Although the challenges are daunting, they also represent opportunities. A famous world leader once proclaimed that one should never waste a good crisis—a philosophy many governments have embraced in 2021. Three key accelerators, when leveraged in addressing the six challenges, can help governments achieve a stronger, more resilient and more inclusive society for their citizens.  

1. Digital. Governments are driving a digital agenda to increase access to citizen services, education, healthcare and social safety nets. Digital platforms, if employed strategically, can serve as a great equaliser. In education, for example, Estonia, which has the top-ranked school system in Europe, had a mature digital component prior to COVID-19 and was able to move seamlessly to a remote-learning environment. Other countries are looking at how to replicate the universal access and success of this model. Similar case studies exist across almost all citizen services. 

2. Partnerships. Public–private partnerships have become a standard financing mechanism in the large-scale infrastructure sector but are often transactional in nature. A new form of partnership is emerging across the public, private and multilateral community, however, involving deep collaboration on design, development and financing of groundbreaking programmes. These types of long-term partnerships can significantly accelerate recovery, innovation and growth. The Accelerating COVID-19 Therapeutic Interventions and Vaccines (ACTIV) partnership, for example, established in April 2020 by the National Institutes for Health, includes more than a dozen leading biopharmaceutical companies and national health authorities, and has contributed to vaccine development in record time.  

3. Green programmes. Many governments are incorporating infrastructure into their economic stimulus packages. There is a good reason for this: a report by the Economic Policy Institute estimates that such investments are an economic multiplier, with each US$100bn put into infrastructure yielding as many as 1m full-time jobs, in addition to the benefit of the infrastructure itself. Forward-thinking countries are targeting such sustainable programmes that will help achieve the Paris Agreement’s net-zero targets while providing growth and future jobs.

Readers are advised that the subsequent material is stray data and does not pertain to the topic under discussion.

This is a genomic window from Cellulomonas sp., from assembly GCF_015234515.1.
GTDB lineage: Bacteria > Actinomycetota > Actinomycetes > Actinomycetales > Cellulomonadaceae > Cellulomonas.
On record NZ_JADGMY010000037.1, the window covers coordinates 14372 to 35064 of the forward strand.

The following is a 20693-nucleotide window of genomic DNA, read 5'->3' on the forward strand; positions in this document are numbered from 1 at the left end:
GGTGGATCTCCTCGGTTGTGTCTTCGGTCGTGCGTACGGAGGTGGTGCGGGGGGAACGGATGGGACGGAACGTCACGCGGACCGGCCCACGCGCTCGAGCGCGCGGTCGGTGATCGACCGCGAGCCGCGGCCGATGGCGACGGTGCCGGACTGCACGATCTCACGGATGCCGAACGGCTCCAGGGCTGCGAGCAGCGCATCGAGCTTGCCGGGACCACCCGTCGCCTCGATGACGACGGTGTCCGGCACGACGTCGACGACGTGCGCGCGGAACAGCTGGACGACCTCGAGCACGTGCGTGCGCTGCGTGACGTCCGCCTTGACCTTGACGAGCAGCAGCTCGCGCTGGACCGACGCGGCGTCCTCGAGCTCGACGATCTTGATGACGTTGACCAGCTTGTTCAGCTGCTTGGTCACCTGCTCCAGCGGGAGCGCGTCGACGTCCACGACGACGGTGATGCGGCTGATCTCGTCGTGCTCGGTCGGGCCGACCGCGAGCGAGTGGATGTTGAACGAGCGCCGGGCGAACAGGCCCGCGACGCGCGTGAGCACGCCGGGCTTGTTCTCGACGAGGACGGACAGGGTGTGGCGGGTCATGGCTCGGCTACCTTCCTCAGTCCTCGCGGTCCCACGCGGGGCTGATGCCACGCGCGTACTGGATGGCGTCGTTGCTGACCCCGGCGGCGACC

The path ahead

No matter which unique dimensions of the six challenges are present in different countries or what each government’s distinct approach is likely to be in seeking solutions, it is critical that all governments consider five key actions for sustainable success:

1. Listen to, and collaborate with, key stakeholders. Governments must take time to assess the sentiment of all stakeholders, including all citizens, businesses, partner countries and the global community. Each will bring a unique and important perspective when considering options.

2. Perform a clear analysis. Holistic and data-driven analyses will enable governments to make informed and defensible decisions for all constituents. A situational analysis must include country-specific qualitative and quantitative data, as well as global data. It must also consider historical and projected information under various scenarios.  

3. Explicitly manage priorities. With the crisis continuing alongside recovery, priorities will shift, often quickly. Government planning must be agile to accommodate those shifts in a structured and intentional manner.  

4. Prioritise solutions that promote equality. Inequality is both a cause and an effect of the six challenges described above. Governments must seek to repair societies and communities in an inclusive manner, reducing inequality and the underlying vulnerabilities.

5. Balance immediate and long-term needs. In challenging times, some governments will be tempted to address citizen challenges immediately, at the expense of long-term objectives and goals. When possible, decisions should be made for today and for the generations to come. 

Every government is searching for potential solutions to the challenges described above. Several factors—including the strength of the social systems and economy going into the crisis, economic diversity, culture, political system, and citizens’ opinion of and trust in the current government—will affect the options and decisions for each country.  

Over the next several weeks, PwC will share detailed perspectives on the spectrum of potential solutions to each of the six key challenges and will analyse the trade-offs and implications. We will also share a perspective on how the accelerators can help to build a more sustainable, inclusive future. Together, we’ll embark on the journey towards a better tomorrow.